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In this blog, we are going to learn about Koin, a new dependency injection framework for Android Developers.
Table of Contents
What is Koin?
Dependency injection is a pattern that shows how the dependencies should be provided to fulfill the IOC(Inversion of Control) principle which says:
“A class that is using dependency should not create it.”
The most commonly used approach to implementing that pattern is to provide a dependency through the constructor of a class.
Koin is a DI framework for Kotlin developers, completely written in Kotin. It is very light weighted. It supports the Kotlin DSL feature. It is one of the easy DI frameworks which doesn’t require a steep learning curve to get hold of it.
Why is it important to follow the principle?
It is important because when we follow the IOC principle, it facilitates us to easily substitute all the dependencies with mocks in unit tests and easily test only one class at a time.
For instance, if you want to have a lot of ViewModels, then you will probably get hundreds or even thousands of lines in ViewModelsModules class. This problem will also occur time to time while working on large enterprise projects like OTT apps or E-commerce. Fortunately, Koin supports us to load modules dynamically. So, this might be a best solution.
Understanding terminologies in Koin:
While working with Koin, there are a few terminologies we need to understand-
- module – it creates a module in Koin that would be used to provide all the dependencies.
- single – it creates a singleton that can be used across the app as a singular instance.
- factory – it provides a bean definition, which will create a new instance every time it is injected.
- get() – it is used in the constructor of a class to provide the required dependency.
How do Dagger, Hilt, and Koin differ?
In comparison to Dagger or Hilt, Koin has a different approach to managing dependencies. To provide any dependency we don’t use any annotation since koin does not generate any code at all. We have to provide modules with factories that will be used to create instances of each class that will be needed in our project.
Dagger needs to use an annotation processor to scan the code and generate appropriate classes. It may also take some time and it may slow down our build. On the other hand, because Koin resolves dependencies at runtime it has slightly worse runtime performance.
As per the Google search statistical observations shown above, it is very clear Koin gains more reach over Dagger2.
Before we move further, you should create an empty activity project and give it a name of your choice. Wait for the project build to complete then add the following dependency on your app-level build.gradle file.
Creating project components:
We are going to need some components that depend on each other for demonstration. Let’s create a scenario. Create a Kotlin file and add the following code into that-
The first class is a Student class, a student has a course of study and a friend to play with. Therefore, the Student class depends on those classes.
It needs them to call or access the study() and play() functions contained in the Course and Friend classes respectively. To solve this dependency we add the two classes as parameters.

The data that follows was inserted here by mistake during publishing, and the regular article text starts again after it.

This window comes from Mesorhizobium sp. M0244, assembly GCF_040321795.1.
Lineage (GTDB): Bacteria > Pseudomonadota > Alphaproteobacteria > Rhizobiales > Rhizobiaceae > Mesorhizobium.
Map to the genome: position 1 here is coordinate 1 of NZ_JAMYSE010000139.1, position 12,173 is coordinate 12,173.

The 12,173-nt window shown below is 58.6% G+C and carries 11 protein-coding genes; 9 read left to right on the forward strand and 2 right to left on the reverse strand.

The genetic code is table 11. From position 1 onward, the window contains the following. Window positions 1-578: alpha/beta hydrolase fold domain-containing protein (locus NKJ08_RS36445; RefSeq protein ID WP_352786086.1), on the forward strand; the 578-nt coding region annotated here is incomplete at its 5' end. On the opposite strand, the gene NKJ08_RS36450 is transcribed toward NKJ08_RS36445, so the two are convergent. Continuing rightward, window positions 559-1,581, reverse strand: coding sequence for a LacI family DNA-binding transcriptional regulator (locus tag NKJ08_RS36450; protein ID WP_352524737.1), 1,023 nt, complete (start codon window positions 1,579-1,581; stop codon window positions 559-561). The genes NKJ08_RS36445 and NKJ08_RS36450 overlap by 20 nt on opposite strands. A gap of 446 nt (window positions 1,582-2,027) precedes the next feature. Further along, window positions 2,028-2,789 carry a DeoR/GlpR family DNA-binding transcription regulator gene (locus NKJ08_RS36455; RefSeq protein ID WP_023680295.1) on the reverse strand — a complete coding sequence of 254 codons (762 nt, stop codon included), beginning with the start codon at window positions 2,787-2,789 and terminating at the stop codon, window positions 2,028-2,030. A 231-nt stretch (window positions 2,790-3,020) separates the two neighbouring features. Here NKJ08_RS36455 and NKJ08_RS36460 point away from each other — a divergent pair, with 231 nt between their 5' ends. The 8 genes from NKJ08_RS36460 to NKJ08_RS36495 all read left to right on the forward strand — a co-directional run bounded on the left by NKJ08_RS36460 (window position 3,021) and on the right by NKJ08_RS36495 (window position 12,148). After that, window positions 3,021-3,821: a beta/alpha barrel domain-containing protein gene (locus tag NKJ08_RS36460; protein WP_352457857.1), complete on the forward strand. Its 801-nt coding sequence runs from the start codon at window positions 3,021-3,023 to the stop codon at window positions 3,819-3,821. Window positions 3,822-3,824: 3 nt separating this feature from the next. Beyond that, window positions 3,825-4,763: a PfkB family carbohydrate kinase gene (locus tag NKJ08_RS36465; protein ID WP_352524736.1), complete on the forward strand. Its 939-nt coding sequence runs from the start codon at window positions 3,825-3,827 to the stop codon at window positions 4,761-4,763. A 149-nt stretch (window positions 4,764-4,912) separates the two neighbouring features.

This means that the Student class can not be instantiated without instances of Course and Friend classes. Open the MainActivity file and replace the onCreate function with the following code.
The application uses View binding to access the default TextView with an id of text_view. To learn more about View binding- Visit this link.
The code creates instances of all the classes. Upon running the application, the following text view will display:
There is nothing wrong with the application as it is. But, as we mentioned earlier, depending on this kind of dependency injection will make the application hard to maintain as it scales. Let’s see how Koin can help us manage these dependencies.
Creating a Koin module:
Koin uses modules to create dependencies. Create a new Kotlin file with the name ‘module’ and add the following code.
As the name suggests, The module function is used to create a module.
- Single is used to create a singleton instance. This means that Koin will return the same instance of the class when the dependency is needed. We have made the Course a singleton since we assume that all the students do the same course.
- Factory, on the other hand, is used when we want a new instance of the class every time we call it.
- The get function is used to get the required dependency only if it has been specified in the module.
- It detects the type of dependency we need and fetches it for us. That’s all we need for the module.
Starting Koin is fairly simple. Create an application class with the name of your choice and add the following code to start Koin.
We use the startKoin function to start Koin. And that’s it! Koin is fully set up. Now, let’s use Koin in our MainActivity. Replace the onCreate method of the MainActivity with this.
The reduction of lines of code is noticeable. By inject delegate is used to lazily inject dependencies. We can also use the get function to get the dependency non-lazily.
In this article, i have given an understanding of dependency injection and how to manage dependencies using a Kotlin dependency injection known as Koin. We have seen how Koin is easy to set up and work with. We have also seen how dependency injection helps us in making our applications manageable.
I hope the tutorial gives you the insights you need to start using this great framework. For any queries, you can contact us here.